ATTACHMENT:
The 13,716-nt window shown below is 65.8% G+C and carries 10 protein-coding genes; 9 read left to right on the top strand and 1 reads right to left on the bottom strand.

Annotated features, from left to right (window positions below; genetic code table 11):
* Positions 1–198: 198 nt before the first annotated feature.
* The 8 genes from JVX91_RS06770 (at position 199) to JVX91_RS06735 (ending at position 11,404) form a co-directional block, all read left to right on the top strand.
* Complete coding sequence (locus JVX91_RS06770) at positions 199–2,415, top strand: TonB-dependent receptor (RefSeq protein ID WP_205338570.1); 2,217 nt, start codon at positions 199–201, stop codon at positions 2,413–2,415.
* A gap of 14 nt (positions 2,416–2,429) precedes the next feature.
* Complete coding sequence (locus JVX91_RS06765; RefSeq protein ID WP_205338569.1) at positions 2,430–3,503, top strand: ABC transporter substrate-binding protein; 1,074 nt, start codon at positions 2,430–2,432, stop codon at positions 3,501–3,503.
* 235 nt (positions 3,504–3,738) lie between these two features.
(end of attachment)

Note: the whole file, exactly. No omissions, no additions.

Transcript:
The 13,716-nt window shown below is 65.8% G+C and carries 10 protein-coding genes; 9 read left to right on the top strand and 1 reads right to left on the bottom strand.

Annotated features, from left to right (window positions below; genetic code table 11):
* Positions 1–198: 198 nt before the first annotated feature.
* The 8 genes from JVX91_RS06770 (at position 199) to JVX91_RS06735 (ending at position 11,404) form a co-directional block, all read left to right on the top strand.
* Complete coding sequence (locus JVX91_RS06770) at positions 199–2,415, top strand: TonB-dependent receptor (RefSeq protein ID WP_205338570.1); 2,217 nt, start codon at positions 199–201, stop codon at positions 2,413–2,415.
* A gap of 14 nt (positions 2,416–2,429) precedes the next feature.
* Complete coding sequence (locus JVX91_RS06765; RefSeq protein ID WP_205338569.1) at positions 2,430–3,503, top strand: ABC transporter substrate-binding protein; 1,074 nt, start codon at positions 2,430–2,432, stop codon at positions 3,501–3,503.
* 235 nt (positions 3,504–3,738) lie between these two features.